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eBook Hiroshima download

by John Hershey

eBook Hiroshima download ISBN: 0140093826
Author: John Hershey
Publisher: Bantam; New Ed edition (1968)
Language: English
Pages: 116
ePub: 1333 kb
Fb2: 1154 kb
Rating: 4.8
Other formats: rtf lit lrf mobi
Category: History
Subcategory: Asia

Hiroshima is a 1946 book by Pulitzer Prize-winning author John Hersey. It tells the stories of six survivors of the atomic bomb dropped on Hiroshima.

Hiroshima is a 1946 book by Pulitzer Prize-winning author John Hersey. It regarded as one of the earliest examples of the New Journalism, in which the story-telling techniques of fiction are adapted to non-fiction reporting.

John Hersey's 1946 piece exploring how six survivors experienced the atomic bombing of Hiroshima, Japan, and its aftermath. There, in the tin factory, in the first moment of the atomic age, a human being was crushed by books. Immediately after the explosion, the Reverend Mr. Kiyoshi Tanimoto, having run wildly out of the Matsui estate and having looked in wonderment at the bloody soldiers at the mouth of the dugout they had been digging, attached himself sympathetically to an old lady who was walking along in a daze, holding her head with her left hand, supporting a small boy of three.

ON Monday, August 6th, 1945, a new era in human history opened. Penguin Books, feeling that Hersey’s story should receive the widest possible circulation in Great Britain, immediately cabled to Alfred A. Knopf for, and were accorded, permission to issue it complete in book form.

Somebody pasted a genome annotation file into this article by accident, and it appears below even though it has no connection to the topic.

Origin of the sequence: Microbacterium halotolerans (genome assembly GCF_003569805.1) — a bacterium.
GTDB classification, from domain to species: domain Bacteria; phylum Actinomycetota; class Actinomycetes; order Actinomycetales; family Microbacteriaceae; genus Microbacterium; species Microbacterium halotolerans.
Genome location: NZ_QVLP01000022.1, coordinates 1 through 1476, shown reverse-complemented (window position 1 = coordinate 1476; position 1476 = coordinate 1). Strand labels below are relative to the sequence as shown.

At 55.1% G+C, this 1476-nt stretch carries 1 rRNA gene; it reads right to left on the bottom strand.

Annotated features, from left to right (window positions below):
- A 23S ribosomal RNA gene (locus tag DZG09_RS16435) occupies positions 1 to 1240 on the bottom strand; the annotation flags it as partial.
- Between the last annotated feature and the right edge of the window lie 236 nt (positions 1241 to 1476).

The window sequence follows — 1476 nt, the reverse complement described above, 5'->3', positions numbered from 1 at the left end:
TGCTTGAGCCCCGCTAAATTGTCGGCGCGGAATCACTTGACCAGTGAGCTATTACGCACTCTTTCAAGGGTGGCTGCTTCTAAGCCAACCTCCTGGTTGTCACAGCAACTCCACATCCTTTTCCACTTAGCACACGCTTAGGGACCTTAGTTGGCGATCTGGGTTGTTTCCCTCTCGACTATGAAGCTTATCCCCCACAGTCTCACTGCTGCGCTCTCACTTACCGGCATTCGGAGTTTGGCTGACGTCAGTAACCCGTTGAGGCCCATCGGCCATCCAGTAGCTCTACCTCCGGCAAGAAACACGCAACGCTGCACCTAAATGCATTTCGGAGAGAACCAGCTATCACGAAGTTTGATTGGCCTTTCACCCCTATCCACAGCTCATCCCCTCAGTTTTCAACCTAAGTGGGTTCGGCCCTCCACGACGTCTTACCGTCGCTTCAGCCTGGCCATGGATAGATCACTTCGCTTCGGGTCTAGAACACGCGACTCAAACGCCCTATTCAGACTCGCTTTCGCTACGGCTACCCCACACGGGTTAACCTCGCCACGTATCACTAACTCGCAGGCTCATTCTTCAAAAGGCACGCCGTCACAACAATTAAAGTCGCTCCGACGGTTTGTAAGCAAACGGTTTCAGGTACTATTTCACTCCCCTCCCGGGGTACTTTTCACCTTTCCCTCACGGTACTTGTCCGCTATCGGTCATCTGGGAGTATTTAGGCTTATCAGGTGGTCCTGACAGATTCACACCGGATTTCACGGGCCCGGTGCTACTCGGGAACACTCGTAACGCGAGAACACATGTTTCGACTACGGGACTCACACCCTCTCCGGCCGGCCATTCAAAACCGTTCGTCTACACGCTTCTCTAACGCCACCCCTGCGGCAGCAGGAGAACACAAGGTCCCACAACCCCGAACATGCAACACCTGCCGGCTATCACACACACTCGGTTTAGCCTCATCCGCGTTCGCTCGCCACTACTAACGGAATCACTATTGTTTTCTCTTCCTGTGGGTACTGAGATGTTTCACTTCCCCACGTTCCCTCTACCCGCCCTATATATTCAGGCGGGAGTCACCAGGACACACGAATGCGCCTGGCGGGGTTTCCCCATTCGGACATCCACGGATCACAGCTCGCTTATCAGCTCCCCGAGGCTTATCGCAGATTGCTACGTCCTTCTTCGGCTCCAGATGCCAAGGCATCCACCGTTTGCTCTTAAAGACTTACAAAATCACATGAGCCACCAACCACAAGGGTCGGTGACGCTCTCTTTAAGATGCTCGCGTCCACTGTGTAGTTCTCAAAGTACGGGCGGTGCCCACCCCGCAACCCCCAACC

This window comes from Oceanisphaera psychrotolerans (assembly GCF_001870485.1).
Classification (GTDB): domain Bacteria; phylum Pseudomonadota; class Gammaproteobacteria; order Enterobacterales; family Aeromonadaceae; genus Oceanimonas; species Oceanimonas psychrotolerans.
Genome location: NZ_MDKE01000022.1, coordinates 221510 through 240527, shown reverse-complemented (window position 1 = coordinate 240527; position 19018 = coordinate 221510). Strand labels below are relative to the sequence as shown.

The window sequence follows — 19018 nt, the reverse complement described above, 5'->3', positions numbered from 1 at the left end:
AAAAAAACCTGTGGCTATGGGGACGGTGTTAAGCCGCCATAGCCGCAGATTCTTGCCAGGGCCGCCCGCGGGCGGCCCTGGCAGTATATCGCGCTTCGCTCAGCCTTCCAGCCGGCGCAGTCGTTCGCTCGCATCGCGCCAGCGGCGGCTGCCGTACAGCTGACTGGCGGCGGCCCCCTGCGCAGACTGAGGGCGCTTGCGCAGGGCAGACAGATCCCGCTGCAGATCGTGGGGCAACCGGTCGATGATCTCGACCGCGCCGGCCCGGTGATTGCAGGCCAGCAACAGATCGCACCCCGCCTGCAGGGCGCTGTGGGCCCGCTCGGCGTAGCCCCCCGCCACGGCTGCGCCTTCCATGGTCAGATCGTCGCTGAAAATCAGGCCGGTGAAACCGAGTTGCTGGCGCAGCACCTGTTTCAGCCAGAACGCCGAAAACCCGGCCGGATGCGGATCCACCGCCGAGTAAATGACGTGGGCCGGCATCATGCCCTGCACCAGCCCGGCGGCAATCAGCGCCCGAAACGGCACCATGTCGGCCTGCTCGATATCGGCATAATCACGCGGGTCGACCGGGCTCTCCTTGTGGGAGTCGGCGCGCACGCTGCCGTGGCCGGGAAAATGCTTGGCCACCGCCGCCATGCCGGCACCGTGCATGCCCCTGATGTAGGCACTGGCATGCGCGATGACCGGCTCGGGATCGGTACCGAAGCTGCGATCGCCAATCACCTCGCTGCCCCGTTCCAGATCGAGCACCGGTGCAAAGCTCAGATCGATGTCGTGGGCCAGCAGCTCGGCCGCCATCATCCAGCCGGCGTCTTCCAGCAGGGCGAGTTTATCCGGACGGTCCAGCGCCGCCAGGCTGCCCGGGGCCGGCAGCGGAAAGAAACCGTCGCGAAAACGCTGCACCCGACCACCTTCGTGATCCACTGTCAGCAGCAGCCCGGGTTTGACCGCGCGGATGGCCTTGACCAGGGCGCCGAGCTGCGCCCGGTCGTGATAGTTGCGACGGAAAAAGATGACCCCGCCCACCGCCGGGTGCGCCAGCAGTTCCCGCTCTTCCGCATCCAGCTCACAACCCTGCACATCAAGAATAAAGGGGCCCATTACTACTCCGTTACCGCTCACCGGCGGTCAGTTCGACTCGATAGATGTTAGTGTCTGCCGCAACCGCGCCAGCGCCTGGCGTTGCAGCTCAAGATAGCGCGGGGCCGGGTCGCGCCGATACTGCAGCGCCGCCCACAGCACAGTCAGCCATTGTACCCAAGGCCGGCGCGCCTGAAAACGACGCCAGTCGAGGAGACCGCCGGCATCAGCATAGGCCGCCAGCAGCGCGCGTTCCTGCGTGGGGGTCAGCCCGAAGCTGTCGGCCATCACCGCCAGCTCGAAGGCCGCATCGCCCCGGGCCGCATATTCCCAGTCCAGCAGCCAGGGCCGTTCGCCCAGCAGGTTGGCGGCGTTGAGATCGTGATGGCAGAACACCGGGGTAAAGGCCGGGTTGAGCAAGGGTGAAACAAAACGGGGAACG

Hersey’s extraordinary, gripping book tells the personal stories of six people who endured the 1945 atom bomb attack on the Japanese city. American print journalism, possibly thanks to its special place in the US constitution, occasionally delivers exemplary knockout blows, world-class reporting on great subjects. John Hersey’s Hiroshima stands at the head of this tradition. These 31,000 words of searing testimony were written and published just a year after the dropping of the first A-bomb on Japan in August 1945, a terrible act of war that killed 100,000 men, women and children and marked.

From Yellow Peril to Japanese Wasteland: John Hersey's "Hiroshima"". Twentieth Century Literature. . Michaub, Jon (June 8, 2010).